What is a property part exchange?
Construction companies’ property part exchange schemes allow you to trade your existing home in partial payment for your next property. In effect, the company buys your home directly from you and subtracts the agreed price from the cost of your new property.
If you want to move quickly and with minimum fuss, this is a possible option. There’s no need for estate agents, marketing, property viewings or complex conveyancing processes. And there’s no need to worry about a property chain.
Of course, there is a trade-off to consider. First, you’re given the headache of selling your house to the property developer. And for that, you should expect to receive considerably less than you might receive on the open market.
How do property part exchange schemes work?
Part exchange schemes aren’t for everyone. For a start, you must be prepared to buy a new-build property. If you decide to go ahead, the process tends to be almost identical across the entire industry.
- Find a new-build home you want — built by a company that offers a part exchange.
- Get at least two independent house valuations.
- Accept or decline the developer’s offer. Note: any bid will be subject to a satisfactory survey
- Arrange or confirm your mortgage
- Hire a conveyancer/solicitor
- Pay the necessary reservation fee
- Finalise contracts and exchange
- Pay 10% deposit on exchange of contracts
- Take possession of your new home once the funds are released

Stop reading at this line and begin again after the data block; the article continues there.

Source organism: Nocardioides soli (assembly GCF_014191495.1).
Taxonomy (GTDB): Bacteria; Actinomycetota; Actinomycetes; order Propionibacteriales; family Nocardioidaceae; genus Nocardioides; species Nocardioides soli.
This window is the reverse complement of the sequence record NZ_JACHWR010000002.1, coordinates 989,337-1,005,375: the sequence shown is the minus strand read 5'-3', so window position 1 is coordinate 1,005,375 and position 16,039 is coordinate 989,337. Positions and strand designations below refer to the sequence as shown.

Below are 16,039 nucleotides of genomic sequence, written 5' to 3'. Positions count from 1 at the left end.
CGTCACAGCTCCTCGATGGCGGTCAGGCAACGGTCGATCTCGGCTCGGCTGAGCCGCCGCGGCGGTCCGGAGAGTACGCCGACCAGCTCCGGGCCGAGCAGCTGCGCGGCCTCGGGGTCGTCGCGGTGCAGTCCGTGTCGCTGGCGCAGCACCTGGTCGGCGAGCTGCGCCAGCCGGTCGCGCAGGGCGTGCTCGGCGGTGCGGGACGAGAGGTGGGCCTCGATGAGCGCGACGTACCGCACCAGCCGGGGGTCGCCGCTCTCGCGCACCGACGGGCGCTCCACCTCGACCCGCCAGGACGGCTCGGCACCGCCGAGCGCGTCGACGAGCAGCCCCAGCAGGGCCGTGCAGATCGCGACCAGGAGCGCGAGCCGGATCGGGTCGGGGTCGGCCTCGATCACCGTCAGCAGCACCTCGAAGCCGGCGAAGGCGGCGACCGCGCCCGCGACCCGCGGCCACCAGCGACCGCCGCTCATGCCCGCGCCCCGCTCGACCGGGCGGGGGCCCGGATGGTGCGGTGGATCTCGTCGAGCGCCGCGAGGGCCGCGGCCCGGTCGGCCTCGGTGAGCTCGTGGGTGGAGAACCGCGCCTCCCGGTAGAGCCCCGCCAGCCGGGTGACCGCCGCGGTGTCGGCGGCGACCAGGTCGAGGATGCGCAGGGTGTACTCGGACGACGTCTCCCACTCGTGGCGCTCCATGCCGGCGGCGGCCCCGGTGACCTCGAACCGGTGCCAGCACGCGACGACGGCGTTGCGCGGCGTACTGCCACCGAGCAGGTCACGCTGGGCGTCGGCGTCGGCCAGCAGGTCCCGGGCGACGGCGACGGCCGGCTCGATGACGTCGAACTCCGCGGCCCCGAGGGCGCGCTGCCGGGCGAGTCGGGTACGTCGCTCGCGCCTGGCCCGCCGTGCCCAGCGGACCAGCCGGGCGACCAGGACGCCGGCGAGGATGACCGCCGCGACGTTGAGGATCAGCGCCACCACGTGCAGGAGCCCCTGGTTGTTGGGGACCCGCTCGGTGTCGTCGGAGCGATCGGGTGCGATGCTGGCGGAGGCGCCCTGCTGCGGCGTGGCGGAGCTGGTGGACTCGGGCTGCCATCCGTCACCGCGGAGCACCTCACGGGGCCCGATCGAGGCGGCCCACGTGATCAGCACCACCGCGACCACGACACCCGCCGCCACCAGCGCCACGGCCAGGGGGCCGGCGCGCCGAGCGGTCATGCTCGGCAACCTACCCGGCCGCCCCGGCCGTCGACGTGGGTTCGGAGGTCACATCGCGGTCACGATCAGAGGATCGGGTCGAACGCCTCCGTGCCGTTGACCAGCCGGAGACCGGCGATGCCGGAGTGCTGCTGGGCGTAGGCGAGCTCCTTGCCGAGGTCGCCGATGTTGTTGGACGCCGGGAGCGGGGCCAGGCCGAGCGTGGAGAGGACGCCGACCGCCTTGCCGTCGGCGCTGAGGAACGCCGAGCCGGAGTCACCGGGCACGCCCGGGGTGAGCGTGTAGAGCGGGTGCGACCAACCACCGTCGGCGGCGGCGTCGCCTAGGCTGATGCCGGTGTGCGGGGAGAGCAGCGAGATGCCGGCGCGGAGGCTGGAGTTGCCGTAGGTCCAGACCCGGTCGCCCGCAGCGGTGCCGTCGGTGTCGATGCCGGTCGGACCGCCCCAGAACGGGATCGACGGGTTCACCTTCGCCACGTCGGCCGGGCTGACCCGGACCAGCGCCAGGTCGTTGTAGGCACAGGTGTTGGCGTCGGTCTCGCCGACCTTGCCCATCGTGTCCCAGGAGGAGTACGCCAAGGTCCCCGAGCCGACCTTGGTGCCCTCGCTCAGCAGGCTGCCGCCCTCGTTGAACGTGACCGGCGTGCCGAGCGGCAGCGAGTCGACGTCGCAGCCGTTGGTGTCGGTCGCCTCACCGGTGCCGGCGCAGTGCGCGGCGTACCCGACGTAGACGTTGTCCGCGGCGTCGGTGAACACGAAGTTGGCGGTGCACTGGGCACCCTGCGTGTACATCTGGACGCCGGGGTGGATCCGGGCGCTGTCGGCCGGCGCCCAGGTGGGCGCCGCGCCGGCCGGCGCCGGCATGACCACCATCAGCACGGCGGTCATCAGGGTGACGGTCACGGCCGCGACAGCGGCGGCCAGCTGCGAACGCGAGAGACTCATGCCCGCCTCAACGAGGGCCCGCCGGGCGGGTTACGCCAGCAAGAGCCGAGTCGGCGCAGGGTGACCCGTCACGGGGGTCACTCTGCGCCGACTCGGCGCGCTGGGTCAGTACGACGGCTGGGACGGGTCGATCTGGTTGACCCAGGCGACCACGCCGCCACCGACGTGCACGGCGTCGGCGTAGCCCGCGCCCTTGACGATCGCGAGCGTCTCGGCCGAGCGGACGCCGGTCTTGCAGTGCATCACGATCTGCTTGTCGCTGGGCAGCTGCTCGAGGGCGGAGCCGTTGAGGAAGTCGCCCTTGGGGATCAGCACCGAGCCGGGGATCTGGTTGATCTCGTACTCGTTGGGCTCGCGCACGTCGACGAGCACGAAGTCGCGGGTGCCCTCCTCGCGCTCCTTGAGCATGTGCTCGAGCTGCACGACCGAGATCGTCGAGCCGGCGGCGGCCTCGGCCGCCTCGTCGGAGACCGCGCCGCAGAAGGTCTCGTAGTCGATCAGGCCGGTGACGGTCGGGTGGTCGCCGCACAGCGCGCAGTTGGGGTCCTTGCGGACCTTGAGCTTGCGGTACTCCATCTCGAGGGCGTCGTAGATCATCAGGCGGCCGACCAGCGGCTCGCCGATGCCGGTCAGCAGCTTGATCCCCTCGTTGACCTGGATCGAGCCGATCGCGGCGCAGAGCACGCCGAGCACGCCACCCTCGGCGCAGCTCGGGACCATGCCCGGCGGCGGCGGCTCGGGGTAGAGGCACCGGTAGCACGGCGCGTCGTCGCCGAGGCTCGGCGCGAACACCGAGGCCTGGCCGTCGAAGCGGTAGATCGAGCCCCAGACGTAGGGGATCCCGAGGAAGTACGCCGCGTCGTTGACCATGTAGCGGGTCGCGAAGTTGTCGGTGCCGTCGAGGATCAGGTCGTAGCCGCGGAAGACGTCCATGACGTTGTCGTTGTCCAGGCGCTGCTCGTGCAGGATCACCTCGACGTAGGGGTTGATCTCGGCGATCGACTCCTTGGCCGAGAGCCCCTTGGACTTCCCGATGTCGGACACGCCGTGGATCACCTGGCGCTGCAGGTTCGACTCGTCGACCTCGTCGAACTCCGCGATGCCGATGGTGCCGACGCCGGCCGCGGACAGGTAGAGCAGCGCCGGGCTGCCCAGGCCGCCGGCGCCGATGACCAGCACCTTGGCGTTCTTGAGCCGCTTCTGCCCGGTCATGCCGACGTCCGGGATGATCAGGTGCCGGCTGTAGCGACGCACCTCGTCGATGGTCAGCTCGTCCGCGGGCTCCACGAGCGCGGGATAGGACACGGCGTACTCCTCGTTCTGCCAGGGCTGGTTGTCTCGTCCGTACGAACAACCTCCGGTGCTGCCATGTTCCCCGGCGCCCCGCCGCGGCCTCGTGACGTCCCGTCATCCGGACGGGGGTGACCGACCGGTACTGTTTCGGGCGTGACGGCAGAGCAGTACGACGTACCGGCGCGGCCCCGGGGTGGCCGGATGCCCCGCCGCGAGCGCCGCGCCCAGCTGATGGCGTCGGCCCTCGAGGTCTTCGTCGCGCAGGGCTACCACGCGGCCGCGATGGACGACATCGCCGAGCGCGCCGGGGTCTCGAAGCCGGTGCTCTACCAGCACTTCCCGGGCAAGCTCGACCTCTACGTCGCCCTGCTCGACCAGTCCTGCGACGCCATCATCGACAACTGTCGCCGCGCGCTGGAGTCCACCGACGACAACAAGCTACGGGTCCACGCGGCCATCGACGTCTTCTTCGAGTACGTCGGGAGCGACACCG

Am I eligible for a part exchange scheme?
Housebuilders have their own eligibility rules when it comes to part exchange schemes. However, there are specific criteria most developers insist on:
- You must own your home and have the legal right to sell it
- The property must be worth at least 65% of the new-build property you want to buy
- The property you’re selling should be structurally solid and in a reasonable condition
- If your home is leasehold, you’ll need a fixed-term agreement with at least 80 years remaining
Depending on the developer, you might need to demonstrate that there’s a reasonable chance of selling your property. A home’s saleability and location might preclude you from a part exchange offer — and this is often at the developer’s discretion.
And there may be specific exclusions imposed by developers. For example, some builders will not consider flat-roof homes for their part exchange schemes.
Is a part exchange right for me?
Before you decide whether to part exchange your home or go down the traditional house selling route, consider all the advantages and disadvantages:
Benefits of part exchange schemes:
- Avoid the unpredictable open market.
- Avoid estate agents’ fees.
- Avoid a property chain.
- Avoid hosting property viewings.
- A guaranteed sale without delay.
- Avoid the stress of selling a house the traditional way.
Disadvantages of part exchange schemes
- Expect to receive up to 15% less than the market value for your property.
- There is less chance of negotiating a discount on your new-build home.
- Not all types of homes are eligible for part-exchange schemes.
- Part exchange homes generally have to be worth at least 65% of the value of the new house purchased.
- Newer homes tend to be smaller and “less substantial” than older properties.
If you need to move quickly, opting for a part exchange deal is a possibility. But it’s not without its drawbacks so consider carefully.